By Diana Colson
MAY MINUTES: Approved as written.
- Sheriff’s Office: Sgt. Chris Laster and Lt. D. Kaspar reported that there had been a small spike in vehicular burglaries over Memorial Day. Most were crimes of opportunity with windows “cracked” and wallets and loose change stolen. There were also a couple of disturbances involving alcohol and the use of marijuana.
During the past month, there were 370 calls on Siesta Key, the majority due to burglar alarms going off. In many cases, the alarm company succeeded in locating the owners before the Sheriff’s Office had to respond. Lt. Kaspar urged residents to keep their key-holder information accurate, and to be certain that contacts were tight on doors and windows.
There was one significant event: the drowning of a visitor from out-of-state. The tragic incident occurred at the Palm Bay Club. All emergency systems responded: lifeguards, fire department, Sheriff’s office, etc. A doctor was on the scene.
For July 4th, Siesta Key is planning its biggest fireworks in 25 years. The show will be held at the Public Beach, and will last for approximately 30 minutes. Audubon Society will be sending out volunteers to guard bird nests on the beach.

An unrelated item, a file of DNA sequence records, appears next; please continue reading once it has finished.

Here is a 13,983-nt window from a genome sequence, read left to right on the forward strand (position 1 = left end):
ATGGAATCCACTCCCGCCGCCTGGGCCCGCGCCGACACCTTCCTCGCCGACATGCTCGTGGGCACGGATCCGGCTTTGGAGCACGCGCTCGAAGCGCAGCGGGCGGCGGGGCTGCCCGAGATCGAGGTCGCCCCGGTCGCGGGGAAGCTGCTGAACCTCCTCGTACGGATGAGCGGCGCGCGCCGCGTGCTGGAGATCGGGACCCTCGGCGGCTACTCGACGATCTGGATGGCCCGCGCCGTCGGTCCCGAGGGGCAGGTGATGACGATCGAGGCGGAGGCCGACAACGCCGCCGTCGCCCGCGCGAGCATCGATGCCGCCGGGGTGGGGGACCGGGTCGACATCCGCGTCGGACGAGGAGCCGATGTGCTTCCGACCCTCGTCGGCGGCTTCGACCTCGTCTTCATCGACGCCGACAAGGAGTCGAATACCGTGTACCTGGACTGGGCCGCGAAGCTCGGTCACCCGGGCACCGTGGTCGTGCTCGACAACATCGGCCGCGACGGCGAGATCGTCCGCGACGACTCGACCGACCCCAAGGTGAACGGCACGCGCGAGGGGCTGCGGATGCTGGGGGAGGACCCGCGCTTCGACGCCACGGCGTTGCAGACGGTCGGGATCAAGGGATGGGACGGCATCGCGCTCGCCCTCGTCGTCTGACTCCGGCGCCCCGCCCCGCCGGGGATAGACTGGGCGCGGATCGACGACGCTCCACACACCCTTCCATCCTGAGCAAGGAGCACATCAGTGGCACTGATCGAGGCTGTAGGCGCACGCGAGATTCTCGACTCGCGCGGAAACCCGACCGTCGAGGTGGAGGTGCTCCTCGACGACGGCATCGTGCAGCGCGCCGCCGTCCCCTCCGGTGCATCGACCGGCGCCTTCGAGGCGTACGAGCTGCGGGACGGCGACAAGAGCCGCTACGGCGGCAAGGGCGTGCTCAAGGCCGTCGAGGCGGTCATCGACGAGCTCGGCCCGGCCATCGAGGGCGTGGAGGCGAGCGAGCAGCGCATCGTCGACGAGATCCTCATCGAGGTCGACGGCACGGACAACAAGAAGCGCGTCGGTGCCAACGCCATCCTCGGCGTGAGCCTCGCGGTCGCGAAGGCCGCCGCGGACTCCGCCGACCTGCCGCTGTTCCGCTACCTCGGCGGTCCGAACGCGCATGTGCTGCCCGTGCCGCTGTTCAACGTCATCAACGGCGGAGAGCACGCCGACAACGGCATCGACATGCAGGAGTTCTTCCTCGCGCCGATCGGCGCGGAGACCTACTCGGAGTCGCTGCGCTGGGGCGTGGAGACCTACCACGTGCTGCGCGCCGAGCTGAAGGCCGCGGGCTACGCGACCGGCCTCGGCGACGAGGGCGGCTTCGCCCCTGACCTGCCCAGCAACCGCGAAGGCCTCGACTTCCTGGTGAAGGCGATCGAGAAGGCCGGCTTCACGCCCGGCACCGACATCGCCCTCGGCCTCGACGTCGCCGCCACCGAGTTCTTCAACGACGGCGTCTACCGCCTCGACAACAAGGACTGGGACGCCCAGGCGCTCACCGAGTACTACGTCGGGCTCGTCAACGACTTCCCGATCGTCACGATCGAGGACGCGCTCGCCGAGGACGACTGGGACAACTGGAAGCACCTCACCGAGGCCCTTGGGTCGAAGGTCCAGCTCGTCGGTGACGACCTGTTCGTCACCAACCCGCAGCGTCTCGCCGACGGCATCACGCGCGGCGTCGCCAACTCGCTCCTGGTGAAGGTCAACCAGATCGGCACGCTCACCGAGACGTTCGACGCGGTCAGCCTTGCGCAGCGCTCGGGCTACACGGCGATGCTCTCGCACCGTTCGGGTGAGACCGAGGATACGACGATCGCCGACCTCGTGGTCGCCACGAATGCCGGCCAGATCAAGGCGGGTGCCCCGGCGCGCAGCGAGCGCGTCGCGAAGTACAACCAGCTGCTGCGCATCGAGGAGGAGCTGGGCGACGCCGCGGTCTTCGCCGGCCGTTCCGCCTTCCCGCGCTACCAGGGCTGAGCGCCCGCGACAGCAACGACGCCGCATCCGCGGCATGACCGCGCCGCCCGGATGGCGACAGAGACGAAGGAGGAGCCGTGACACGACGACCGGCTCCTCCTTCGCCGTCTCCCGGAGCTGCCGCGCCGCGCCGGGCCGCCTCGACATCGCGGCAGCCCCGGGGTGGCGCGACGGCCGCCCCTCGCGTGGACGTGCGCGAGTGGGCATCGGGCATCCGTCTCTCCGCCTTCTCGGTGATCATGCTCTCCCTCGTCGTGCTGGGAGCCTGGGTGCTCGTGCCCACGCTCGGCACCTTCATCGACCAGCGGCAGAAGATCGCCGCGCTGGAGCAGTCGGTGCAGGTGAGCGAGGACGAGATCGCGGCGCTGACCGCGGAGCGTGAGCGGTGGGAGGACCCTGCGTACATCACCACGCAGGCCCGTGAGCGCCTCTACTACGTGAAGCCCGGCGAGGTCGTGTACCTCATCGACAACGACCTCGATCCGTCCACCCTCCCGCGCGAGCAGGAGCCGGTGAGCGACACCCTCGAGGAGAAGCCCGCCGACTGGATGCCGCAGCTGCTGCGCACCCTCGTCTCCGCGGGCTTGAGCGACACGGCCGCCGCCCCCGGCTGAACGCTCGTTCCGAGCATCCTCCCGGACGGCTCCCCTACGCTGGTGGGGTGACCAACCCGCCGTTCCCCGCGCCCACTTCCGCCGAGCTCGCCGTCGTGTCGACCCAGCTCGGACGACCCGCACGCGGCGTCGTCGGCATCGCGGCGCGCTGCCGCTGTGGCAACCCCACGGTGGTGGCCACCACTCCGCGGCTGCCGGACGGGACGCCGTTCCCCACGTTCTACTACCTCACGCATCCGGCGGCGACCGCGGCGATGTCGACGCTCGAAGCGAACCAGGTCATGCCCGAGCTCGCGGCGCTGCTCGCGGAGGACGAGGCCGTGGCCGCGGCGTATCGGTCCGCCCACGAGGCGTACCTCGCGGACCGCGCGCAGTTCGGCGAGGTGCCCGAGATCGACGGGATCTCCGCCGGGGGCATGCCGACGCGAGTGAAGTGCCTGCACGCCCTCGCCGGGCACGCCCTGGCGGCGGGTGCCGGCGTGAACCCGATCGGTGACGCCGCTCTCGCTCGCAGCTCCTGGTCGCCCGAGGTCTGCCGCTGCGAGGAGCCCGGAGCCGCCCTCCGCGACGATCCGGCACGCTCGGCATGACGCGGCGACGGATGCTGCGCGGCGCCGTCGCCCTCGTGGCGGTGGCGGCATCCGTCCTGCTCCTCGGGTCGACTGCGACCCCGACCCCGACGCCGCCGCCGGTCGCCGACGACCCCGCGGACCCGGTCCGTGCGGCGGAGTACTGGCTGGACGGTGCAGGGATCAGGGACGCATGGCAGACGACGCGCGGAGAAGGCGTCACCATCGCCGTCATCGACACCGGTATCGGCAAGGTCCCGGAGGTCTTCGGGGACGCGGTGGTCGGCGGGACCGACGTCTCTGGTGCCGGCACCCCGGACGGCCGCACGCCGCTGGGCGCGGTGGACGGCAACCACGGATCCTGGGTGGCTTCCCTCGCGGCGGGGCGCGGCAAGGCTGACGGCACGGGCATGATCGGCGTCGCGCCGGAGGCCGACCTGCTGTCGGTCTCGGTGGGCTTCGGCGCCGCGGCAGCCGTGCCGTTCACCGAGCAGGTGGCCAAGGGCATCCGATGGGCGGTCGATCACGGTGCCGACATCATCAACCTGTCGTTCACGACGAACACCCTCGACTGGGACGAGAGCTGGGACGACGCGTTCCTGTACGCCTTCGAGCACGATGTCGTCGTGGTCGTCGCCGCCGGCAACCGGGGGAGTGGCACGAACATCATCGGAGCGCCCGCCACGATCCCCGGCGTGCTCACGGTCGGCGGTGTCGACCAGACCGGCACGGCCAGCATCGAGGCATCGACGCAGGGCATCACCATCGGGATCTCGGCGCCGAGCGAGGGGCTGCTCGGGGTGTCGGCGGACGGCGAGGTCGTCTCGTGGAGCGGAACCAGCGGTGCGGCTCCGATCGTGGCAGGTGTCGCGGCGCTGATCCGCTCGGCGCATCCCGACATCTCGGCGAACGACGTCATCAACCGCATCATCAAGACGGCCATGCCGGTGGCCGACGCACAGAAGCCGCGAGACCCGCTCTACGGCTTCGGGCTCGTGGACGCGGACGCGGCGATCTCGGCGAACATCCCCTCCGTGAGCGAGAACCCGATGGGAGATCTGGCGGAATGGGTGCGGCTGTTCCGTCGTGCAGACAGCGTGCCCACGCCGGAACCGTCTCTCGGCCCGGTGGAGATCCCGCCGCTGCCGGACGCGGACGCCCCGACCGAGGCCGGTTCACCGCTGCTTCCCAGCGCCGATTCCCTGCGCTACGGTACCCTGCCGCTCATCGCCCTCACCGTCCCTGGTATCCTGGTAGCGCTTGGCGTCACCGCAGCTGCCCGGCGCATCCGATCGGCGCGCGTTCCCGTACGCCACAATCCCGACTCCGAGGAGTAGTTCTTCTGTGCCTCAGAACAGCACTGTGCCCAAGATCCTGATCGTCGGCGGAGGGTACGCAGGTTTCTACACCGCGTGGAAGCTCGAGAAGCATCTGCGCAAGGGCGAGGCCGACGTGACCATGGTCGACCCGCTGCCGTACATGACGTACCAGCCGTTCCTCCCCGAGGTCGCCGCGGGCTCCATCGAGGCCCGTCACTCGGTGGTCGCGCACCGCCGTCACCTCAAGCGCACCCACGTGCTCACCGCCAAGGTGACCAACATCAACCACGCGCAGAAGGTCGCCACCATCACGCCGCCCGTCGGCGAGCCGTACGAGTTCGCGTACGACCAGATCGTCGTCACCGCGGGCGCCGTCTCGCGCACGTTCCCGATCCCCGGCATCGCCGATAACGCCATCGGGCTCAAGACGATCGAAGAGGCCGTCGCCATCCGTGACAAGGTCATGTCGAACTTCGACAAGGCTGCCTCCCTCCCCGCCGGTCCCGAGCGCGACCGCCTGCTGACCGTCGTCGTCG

An audience member pointed out that many boaters were not observing the No-Wake law. He asked that a Reminder Sign for boats be placed at the mouth of the Grand Canal. Other audience members requested speed monitoring in the Village.
Of additional concern was the issue of excessive sound levels. Lt. Kaspar spelled out the procedures: Sheriff’s Office responds when called and gives a polite warning. If called back, their second warning would be more severe. A third warning would result in a citation. These call-backs do not have to all happen on the same night. This sequence of warnings is valid for a period of 30 days.
- Code Enforcement: Susan Stahley was unable to attend. However, Michael Shay spoke highly of her approach to her new position. He said she was very proactive and would bring new energy to the Key. In the past Code Enforcement has been put into action by a complaint. Susan Stahley, however, is actively searching for Code Violations.
- UPDATES ON SARASOTA COUNTY EMERGENCY SERVICES, HURRICANE PREPAREDNESS:
- Edward J. McCrane, Jr., FPEM, Sarasota County Emergency Management Chief gave the presentation. He emphasized that Emergency Response may be delayed during a hurricane. Citizens must prepare to be completely self sufficient for at least 72 hours following a storm, preferably for up to a week. We live in a pretty good area when it comes to storms, but we must plan for worst case scenario. In the 1920’s and 40’s Sarasota was hit by several hurricanes. In 1960 along came Donna. In 1966, we were hit by Alma, and her outer band wreaked havoc on Sarasota. The 70’s and 80’s were quiet. In 1992, however, we had Hurricane Andrew, which was nurtured by El Nino—a situation similar to today.